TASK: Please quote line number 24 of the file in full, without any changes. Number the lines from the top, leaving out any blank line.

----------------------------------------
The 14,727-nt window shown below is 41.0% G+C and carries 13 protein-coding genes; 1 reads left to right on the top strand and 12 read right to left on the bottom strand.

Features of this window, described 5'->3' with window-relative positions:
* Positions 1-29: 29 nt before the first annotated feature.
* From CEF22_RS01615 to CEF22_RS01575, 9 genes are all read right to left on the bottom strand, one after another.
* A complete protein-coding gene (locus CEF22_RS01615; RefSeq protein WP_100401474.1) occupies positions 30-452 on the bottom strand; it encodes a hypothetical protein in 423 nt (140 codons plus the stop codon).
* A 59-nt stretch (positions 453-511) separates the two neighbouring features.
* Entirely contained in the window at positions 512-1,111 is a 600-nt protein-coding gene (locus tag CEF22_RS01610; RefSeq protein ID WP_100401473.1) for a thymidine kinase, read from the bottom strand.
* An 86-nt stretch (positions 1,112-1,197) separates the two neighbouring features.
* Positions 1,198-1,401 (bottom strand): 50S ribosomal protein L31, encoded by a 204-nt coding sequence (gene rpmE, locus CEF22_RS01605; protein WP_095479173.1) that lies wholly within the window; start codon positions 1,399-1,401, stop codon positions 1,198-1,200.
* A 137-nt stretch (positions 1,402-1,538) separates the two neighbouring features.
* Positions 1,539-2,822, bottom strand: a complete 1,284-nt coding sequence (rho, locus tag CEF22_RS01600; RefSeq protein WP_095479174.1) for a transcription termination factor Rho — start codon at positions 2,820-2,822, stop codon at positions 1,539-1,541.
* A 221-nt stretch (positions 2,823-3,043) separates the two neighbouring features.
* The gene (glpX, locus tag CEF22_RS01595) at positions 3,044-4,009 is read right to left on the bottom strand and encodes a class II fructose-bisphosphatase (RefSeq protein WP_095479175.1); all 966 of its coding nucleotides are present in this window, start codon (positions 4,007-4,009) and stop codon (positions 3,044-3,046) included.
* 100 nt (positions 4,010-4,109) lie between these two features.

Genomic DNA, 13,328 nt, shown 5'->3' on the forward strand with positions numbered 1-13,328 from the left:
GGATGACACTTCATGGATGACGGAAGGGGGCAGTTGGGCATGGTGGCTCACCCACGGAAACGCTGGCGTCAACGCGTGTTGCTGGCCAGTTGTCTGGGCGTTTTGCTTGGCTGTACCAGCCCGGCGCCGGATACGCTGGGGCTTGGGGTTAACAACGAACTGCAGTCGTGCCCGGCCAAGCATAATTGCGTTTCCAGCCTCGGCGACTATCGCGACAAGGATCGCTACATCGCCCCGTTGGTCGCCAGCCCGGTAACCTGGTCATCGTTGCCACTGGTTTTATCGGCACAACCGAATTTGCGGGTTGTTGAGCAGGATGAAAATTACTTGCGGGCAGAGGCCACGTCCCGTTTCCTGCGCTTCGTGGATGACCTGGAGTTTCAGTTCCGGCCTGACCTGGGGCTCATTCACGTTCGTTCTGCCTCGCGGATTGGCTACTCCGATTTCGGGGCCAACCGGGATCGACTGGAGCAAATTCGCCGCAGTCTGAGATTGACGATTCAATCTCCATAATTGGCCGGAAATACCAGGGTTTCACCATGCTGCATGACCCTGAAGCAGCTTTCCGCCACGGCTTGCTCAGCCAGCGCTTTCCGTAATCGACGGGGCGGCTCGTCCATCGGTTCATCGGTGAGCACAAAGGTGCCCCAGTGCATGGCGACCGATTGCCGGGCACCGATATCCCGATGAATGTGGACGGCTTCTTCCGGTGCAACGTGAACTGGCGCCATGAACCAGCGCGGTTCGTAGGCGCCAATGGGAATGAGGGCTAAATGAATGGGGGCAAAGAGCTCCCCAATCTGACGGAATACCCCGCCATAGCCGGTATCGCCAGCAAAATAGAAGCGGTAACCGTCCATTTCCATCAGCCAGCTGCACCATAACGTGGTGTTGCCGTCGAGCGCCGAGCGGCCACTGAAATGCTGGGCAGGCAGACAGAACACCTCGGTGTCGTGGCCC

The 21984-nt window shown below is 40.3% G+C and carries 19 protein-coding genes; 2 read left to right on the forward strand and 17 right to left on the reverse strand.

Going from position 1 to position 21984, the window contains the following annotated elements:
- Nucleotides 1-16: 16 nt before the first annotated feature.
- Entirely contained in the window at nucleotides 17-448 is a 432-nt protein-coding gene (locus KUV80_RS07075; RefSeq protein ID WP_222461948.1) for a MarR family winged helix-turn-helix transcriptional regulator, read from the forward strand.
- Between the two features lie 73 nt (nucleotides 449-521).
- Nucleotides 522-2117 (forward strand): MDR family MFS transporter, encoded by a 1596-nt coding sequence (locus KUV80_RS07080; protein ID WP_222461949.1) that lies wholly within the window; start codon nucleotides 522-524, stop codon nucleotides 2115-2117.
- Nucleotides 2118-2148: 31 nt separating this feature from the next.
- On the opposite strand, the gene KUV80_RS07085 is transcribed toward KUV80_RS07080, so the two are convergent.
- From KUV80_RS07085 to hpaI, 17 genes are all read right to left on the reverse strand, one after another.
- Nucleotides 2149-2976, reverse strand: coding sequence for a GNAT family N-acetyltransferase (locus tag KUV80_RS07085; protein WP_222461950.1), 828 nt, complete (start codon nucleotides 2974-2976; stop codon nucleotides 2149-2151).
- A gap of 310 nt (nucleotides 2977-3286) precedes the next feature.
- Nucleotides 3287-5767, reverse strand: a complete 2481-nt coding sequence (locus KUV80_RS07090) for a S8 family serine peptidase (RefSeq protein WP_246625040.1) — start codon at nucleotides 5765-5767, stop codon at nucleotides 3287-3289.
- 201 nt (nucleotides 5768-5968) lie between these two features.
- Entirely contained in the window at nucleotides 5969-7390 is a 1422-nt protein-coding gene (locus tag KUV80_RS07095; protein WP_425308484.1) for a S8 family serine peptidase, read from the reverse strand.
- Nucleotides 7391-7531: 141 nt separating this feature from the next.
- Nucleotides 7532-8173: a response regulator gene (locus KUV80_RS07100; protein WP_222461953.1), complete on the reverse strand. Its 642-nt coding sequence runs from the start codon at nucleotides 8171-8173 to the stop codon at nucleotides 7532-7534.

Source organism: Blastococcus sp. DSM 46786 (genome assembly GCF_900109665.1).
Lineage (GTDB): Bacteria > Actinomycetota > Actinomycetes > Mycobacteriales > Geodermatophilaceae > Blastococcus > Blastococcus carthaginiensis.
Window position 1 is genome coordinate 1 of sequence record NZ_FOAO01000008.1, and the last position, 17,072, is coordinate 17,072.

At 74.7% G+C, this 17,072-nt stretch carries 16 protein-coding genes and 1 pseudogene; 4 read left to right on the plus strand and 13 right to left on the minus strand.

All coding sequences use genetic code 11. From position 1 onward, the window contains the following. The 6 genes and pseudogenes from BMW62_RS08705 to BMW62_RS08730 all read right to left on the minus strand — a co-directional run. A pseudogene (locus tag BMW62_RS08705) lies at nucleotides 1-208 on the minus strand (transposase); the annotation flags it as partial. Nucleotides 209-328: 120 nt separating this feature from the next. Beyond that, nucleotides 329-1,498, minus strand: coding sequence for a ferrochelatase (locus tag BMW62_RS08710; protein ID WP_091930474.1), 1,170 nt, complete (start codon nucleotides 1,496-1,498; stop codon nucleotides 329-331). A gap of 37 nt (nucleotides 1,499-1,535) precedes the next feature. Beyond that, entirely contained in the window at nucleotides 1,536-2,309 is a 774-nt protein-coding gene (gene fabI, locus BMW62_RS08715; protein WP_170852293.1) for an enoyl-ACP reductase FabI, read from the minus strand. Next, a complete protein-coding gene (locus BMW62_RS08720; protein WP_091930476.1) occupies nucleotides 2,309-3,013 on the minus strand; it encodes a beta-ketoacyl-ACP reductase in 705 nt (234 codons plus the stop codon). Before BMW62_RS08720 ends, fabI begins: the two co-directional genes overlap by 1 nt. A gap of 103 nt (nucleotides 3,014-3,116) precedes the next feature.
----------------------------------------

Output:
- On the opposite strand, the gene KUV80_RS07085 is transcribed toward KUV80_RS07080, so the two are convergent.